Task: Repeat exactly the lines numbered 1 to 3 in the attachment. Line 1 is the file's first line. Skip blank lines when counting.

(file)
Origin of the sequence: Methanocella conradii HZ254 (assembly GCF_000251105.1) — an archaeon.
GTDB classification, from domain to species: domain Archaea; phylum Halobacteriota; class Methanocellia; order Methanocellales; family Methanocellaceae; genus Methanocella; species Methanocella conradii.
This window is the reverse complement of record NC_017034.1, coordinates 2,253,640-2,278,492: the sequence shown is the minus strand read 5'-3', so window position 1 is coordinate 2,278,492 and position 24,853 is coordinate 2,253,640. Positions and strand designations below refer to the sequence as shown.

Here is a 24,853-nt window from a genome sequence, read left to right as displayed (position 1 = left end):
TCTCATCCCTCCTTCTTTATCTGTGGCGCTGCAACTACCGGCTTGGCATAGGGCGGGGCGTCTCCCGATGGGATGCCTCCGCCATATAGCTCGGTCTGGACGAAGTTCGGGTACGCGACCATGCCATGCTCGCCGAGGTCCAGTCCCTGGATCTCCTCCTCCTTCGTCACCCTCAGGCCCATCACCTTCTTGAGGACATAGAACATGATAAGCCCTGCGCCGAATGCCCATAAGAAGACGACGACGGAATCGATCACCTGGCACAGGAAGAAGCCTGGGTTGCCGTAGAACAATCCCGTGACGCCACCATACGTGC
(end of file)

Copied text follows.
Origin of the sequence: Methanocella conradii HZ254 (assembly GCF_000251105.1) — an archaeon.
GTDB classification, from domain to species: domain Archaea; phylum Halobacteriota; class Methanocellia; order Methanocellales; family Methanocellaceae; genus Methanocella; species Methanocella conradii.
This window is the reverse complement of record NC_017034.1, coordinates 2,253,640-2,278,492: the sequence shown is the minus strand read 5'-3', so window position 1 is coordinate 2,278,492 and position 24,853 is coordinate 2,253,640. Positions and strand designations below refer to the sequence as shown.